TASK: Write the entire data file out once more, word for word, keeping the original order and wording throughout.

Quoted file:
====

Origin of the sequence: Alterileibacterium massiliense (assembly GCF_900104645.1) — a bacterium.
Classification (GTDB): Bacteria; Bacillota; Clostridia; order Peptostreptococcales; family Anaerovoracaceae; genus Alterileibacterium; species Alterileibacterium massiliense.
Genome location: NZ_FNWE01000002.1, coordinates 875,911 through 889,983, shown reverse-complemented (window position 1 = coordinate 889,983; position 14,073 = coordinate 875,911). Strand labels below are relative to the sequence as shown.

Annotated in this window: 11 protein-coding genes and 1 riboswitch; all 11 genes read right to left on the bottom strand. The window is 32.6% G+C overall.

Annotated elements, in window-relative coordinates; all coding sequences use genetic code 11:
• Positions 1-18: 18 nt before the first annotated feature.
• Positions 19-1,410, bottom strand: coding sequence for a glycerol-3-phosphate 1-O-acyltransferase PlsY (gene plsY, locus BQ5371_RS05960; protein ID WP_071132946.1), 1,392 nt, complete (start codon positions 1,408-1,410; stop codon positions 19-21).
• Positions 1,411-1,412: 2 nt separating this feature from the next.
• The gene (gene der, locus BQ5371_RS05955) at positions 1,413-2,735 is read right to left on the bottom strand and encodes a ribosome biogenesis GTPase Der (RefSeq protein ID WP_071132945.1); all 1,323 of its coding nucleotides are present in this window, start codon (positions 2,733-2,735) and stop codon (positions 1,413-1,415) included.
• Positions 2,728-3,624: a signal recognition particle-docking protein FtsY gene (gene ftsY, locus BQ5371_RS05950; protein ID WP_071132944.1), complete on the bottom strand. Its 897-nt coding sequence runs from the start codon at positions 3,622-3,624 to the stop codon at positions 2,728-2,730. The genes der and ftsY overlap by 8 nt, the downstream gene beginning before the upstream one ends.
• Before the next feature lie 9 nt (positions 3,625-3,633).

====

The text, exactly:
Origin of the sequence: Alterileibacterium massiliense (assembly GCF_900104645.1) — a bacterium.
Classification (GTDB): Bacteria; Bacillota; Clostridia; order Peptostreptococcales; family Anaerovoracaceae; genus Alterileibacterium; species Alterileibacterium massiliense.
Genome location: NZ_FNWE01000002.1, coordinates 875,911 through 889,983, shown reverse-complemented (window position 1 = coordinate 889,983; position 14,073 = coordinate 875,911). Strand labels below are relative to the sequence as shown.

Annotated in this window: 11 protein-coding genes and 1 riboswitch; all 11 genes read right to left on the bottom strand. The window is 32.6% G+C overall.

Annotated elements, in window-relative coordinates; all coding sequences use genetic code 11:
• Positions 1-18: 18 nt before the first annotated feature.
• Positions 19-1,410, bottom strand: coding sequence for a glycerol-3-phosphate 1-O-acyltransferase PlsY (gene plsY, locus BQ5371_RS05960; protein ID WP_071132946.1), 1,392 nt, complete (start codon positions 1,408-1,410; stop codon positions 19-21).
• Positions 1,411-1,412: 2 nt separating this feature from the next.
• The gene (gene der, locus BQ5371_RS05955) at positions 1,413-2,735 is read right to left on the bottom strand and encodes a ribosome biogenesis GTPase Der (RefSeq protein ID WP_071132945.1); all 1,323 of its coding nucleotides are present in this window, start codon (positions 2,733-2,735) and stop codon (positions 1,413-1,415) included.
• Positions 2,728-3,624: a signal recognition particle-docking protein FtsY gene (gene ftsY, locus BQ5371_RS05950; protein ID WP_071132944.1), complete on the bottom strand. Its 897-nt coding sequence runs from the start codon at positions 3,622-3,624 to the stop codon at positions 2,728-2,730. The genes der and ftsY overlap by 8 nt, the downstream gene beginning before the upstream one ends.
• Before the next feature lie 9 nt (positions 3,625-3,633).